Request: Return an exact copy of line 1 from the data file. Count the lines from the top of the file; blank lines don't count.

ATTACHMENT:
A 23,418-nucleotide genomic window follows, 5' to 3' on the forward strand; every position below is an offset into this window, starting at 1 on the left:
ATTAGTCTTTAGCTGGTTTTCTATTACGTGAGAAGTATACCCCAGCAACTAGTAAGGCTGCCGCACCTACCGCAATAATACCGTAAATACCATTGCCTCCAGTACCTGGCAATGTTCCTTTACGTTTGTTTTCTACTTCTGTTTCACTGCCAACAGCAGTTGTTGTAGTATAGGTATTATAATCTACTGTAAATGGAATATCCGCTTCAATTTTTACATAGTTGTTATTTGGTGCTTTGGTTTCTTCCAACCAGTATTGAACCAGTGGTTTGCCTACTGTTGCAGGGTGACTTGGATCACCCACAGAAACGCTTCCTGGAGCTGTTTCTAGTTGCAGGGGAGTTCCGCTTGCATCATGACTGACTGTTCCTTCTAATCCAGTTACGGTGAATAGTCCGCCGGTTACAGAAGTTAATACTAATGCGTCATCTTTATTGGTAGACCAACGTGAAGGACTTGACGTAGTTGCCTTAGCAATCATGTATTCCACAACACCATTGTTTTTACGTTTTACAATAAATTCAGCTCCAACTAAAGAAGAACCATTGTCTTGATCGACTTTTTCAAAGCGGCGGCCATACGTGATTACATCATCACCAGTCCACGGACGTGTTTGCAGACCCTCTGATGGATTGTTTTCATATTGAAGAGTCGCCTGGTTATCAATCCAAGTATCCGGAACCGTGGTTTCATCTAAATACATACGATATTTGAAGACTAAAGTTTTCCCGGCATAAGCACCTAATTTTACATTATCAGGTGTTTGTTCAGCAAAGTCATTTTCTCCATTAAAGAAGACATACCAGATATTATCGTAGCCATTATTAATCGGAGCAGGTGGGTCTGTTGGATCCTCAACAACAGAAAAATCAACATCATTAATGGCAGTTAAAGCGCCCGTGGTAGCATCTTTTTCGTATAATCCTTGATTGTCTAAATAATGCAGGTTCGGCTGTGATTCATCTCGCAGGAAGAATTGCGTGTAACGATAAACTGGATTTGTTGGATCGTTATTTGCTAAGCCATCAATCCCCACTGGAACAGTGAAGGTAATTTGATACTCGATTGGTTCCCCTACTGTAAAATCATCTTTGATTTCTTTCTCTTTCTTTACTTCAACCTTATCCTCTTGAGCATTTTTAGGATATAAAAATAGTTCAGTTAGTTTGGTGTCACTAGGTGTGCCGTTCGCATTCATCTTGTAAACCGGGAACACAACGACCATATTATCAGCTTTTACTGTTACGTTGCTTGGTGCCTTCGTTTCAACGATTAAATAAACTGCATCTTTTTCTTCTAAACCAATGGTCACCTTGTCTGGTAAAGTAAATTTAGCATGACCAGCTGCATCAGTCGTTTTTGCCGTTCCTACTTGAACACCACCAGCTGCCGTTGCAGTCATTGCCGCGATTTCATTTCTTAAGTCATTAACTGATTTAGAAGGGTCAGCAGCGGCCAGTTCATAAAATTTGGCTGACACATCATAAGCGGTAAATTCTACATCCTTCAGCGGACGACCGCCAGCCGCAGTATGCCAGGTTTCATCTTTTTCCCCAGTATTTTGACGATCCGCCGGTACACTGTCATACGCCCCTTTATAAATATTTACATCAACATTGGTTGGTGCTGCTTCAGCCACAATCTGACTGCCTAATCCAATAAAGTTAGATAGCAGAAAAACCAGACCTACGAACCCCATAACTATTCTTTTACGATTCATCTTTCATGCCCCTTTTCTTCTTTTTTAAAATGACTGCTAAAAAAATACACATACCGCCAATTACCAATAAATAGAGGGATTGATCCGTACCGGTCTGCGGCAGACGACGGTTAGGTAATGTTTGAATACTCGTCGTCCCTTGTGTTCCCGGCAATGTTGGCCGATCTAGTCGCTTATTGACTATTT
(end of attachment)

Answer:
A 23,418-nucleotide genomic window follows, 5' to 3' on the forward strand; every position below is an offset into this window, starting at 1 on the left: